The first time I came to a Gyrotonic class, I was less than impressed. I didn’t know anything about it and thought it was unusual. It was really easy, it wasn’t using much weight, I didn’t think I was doing a lot, so I was wondering if I could get any benefit from it. And, to be perfectly honest, I probably wasn’t mentally as strong as I am now. I didn’t think as well, I didn’t respond as well quickly, so a lot of things she would say would go in one ear and out the other because I couldn’t remember things as well as I can now.
Probably about three or four weeks later, I started to feel that there was a benefit to my going to the class. I was learning things, not only exercising things, but I was using my brain for more than one thing at a time. My stroke destroyed about a third of my brain, so I could only really mentalize one thing at a time.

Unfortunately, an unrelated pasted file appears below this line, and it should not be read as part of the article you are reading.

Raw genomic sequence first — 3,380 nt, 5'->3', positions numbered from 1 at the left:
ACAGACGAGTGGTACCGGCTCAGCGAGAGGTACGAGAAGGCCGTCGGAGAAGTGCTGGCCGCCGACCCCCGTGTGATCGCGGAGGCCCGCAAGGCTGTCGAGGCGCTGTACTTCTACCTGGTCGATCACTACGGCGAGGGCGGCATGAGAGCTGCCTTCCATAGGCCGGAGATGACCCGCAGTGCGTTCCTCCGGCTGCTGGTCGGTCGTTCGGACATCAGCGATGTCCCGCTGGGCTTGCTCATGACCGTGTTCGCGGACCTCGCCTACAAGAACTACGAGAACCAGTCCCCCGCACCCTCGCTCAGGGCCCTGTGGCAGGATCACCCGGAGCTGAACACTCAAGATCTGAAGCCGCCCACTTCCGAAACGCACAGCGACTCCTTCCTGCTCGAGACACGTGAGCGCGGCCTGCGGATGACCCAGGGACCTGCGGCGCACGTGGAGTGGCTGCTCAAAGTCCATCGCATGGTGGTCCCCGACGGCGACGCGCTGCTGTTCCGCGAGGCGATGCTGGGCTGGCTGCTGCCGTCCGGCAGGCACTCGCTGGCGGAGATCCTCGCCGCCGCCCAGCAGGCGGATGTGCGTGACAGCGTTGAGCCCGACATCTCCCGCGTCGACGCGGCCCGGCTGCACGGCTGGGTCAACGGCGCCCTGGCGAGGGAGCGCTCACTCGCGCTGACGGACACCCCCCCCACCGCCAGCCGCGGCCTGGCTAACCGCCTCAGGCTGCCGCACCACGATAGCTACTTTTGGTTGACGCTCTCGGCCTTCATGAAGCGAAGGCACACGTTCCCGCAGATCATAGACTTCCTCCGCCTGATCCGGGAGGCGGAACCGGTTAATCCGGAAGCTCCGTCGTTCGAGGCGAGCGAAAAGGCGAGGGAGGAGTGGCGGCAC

Now, I’m able to do two or three things at a time. I’m breathing, I’m moving, and doing a lot of different things at once. That’s really critical, too. My progression has been rather dramatic in the probably eight or nine months that we’ve been working together.
I now try to pay attention to things like breathing, the patterns I’m supposed to be going in and moving both arms together, and doing things concentrically at the same time.
I can now move my hands together and even use the Gyrotonic handles better because I’m able to stretch my arms out and move them. At first, all I could do was barely grab onto the handles. I’m getting progressively better. Even right now, it’s winter time, and in the winter, I am usually extremely cramped up. Now, I’m not as much. I can now hit my heel when I walk, I can hit the front of my foot when I walk, and I can now do a lot of things I haven’t been able to do until now. I think I’ll even be able to run again if I keep improving the way that I am.